Mind you, crossing mainland Europe’s national frontiers isn’t what it used to be. Gone are the days of border checkpoints, stopped trains, passport controls and customs checks. I didn’t encounter a single baggage search, security guard or peremptory deportation at any of the borders I crossed on my Grand Tour. Trains simply cross any frontier in their path without stopping.
(On the Munich to Verona leg of my journey, the train did stop at Brenner station, which straddles the Austro-Italian border - but only to change crews. I was thus able to stand with one foot in each country, a new experience for me.)
Thus - and almost without my realising it - the countryside I was looking at just after we left Geneva wasn’t Swiss but French.
Truckshunters will know that, since my Grand Tour, I have come to know France (or at least part of it) quite well. But, on this gray and damp Thursday morning, I was entering a country almost totally unfamiliar to me.
This is not a fact of which I am particularly proud. France is, after all, our nearest continental neighbour and, as the TGV picked up a little speed once inside its native territory, it struck me as iniquitous that I had managed to get through six whole decades having only visited Paris a couple of times and without any first-hand experience or knowledge of the French people, their country or their language.
Thus, the ‘voyage of discovery’ element of my Grand Tour had started as soon as I entered Belgium on the first day and had continued right through to this moment. As the train stopped at Bellegarde and then Bourg-en-Bresse, and travelled deeper into France, I was genuinely delighted to see how beautiful and varied the countryside thereabouts was - especially as the sky gradually cleared and the sun came out.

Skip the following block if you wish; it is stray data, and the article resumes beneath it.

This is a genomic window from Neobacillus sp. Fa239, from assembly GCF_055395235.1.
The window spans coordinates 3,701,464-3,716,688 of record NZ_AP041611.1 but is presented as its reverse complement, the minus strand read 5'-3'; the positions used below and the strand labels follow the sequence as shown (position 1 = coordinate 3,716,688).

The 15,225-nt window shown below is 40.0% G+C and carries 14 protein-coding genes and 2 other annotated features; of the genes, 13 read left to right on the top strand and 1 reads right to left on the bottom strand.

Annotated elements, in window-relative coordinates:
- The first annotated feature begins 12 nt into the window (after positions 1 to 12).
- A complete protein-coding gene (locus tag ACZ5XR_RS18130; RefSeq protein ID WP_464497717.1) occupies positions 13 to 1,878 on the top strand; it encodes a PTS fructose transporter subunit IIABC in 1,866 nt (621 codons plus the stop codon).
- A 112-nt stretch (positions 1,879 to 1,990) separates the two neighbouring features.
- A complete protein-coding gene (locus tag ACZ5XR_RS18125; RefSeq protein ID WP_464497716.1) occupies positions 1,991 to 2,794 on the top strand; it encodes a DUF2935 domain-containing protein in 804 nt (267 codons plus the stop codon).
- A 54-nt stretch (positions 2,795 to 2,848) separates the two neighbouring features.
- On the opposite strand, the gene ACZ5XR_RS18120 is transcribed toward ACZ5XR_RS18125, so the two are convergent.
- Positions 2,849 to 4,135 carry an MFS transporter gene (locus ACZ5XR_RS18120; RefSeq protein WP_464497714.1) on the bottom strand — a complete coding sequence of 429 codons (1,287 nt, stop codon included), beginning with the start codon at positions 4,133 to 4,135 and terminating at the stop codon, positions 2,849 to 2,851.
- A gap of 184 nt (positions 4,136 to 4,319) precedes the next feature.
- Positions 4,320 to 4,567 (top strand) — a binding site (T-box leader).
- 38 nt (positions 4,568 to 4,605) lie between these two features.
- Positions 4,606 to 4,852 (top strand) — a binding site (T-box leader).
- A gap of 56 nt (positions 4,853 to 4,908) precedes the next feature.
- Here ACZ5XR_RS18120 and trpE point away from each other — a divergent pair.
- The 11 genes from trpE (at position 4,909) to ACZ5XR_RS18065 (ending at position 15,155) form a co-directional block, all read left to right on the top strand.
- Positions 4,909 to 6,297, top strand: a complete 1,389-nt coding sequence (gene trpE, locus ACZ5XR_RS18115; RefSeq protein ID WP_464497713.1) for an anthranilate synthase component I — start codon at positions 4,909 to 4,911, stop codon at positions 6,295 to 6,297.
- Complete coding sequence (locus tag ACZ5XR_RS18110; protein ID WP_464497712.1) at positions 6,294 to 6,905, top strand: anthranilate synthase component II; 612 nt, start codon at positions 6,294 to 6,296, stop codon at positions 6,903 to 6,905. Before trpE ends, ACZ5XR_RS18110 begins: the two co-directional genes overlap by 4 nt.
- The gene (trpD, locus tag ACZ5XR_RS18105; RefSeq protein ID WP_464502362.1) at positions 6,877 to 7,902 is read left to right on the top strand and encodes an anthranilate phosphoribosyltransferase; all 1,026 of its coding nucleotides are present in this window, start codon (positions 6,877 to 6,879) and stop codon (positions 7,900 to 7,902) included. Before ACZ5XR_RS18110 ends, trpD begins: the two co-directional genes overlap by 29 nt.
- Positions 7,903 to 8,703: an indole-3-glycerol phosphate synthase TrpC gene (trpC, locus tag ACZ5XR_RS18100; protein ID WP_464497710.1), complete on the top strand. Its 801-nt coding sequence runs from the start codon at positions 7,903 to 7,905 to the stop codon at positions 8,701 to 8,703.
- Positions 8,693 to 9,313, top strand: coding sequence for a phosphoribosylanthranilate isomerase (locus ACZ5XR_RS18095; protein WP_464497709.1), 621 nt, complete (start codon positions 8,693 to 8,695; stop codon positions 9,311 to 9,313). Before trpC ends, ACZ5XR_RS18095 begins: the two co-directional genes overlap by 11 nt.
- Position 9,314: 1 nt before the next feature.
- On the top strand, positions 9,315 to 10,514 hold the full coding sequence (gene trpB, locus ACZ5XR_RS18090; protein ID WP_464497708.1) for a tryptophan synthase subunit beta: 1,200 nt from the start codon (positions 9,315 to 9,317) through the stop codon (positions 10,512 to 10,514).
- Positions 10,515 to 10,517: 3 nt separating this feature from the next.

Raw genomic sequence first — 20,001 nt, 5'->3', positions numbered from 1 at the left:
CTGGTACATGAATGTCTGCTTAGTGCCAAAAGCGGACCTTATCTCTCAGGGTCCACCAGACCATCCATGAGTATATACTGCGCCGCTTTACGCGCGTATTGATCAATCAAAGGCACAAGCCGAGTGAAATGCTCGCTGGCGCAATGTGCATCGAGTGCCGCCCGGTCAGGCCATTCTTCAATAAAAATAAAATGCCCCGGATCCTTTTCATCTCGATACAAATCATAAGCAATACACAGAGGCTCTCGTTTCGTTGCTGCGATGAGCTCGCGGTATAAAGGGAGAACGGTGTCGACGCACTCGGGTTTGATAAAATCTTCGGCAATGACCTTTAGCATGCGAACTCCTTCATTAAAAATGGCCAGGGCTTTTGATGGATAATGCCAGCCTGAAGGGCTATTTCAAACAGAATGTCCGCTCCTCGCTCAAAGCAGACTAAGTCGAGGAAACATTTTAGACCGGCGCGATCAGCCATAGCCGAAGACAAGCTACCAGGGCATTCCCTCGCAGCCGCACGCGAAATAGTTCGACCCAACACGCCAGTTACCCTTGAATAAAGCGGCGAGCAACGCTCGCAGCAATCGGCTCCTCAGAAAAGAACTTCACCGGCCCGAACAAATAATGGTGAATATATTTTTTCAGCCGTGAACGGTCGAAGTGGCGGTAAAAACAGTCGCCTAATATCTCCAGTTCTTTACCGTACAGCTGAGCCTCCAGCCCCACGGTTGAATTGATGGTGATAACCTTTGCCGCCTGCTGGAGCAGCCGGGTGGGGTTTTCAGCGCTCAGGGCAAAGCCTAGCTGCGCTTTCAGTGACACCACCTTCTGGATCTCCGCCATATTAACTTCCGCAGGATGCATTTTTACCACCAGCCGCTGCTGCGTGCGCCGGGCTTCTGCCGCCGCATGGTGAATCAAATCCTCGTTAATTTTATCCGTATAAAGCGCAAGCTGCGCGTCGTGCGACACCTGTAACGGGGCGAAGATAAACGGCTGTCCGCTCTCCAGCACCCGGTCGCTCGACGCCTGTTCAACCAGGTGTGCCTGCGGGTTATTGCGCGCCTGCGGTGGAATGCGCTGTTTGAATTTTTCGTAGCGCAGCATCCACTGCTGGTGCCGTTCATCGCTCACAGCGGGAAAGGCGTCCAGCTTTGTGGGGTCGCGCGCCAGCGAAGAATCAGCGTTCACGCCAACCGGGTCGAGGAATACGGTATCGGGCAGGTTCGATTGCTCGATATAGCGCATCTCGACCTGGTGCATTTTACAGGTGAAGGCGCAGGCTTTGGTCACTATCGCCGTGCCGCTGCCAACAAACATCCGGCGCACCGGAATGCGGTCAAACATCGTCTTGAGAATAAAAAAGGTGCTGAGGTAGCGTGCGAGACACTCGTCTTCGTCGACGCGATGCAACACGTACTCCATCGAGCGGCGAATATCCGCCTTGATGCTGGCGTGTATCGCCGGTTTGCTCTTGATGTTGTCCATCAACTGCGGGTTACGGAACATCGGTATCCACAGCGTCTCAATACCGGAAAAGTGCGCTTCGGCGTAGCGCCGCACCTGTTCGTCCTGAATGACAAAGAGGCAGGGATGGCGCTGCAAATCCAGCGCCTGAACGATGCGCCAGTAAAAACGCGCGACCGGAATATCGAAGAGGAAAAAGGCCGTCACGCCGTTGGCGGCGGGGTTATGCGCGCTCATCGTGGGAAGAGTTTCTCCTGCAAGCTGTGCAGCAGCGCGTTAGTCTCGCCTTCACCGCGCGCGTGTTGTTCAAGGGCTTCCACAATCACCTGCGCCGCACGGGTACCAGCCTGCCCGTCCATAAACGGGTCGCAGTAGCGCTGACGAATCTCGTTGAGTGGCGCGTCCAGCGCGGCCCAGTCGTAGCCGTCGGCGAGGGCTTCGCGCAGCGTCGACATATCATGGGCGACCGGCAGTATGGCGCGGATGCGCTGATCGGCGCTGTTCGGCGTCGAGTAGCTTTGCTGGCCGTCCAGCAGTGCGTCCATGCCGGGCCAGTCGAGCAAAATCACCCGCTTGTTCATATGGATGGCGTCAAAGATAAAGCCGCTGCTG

The terrain was heavily indented with hills, valleys and rivers. Dark forests draped the hillsides as the train sped west and north; villages were both small, sparse and, as we left the mountains behind, less and less Alpine.
Quite suddenly - or so it seemed to me - the train seemed to burst out of the landscape of hills, valleys and forests and into a completely different environment. The land levelled out, villages were larger, forests became scattered woodland and vast, verdant fields and hedgerows appeared. I saw my real-life first examples of French road layout, familiar to me from countless films and tv programmes; long, straight and lined with trees on both sides. Almost every road was an avenue of limes, cypresses or beech trees.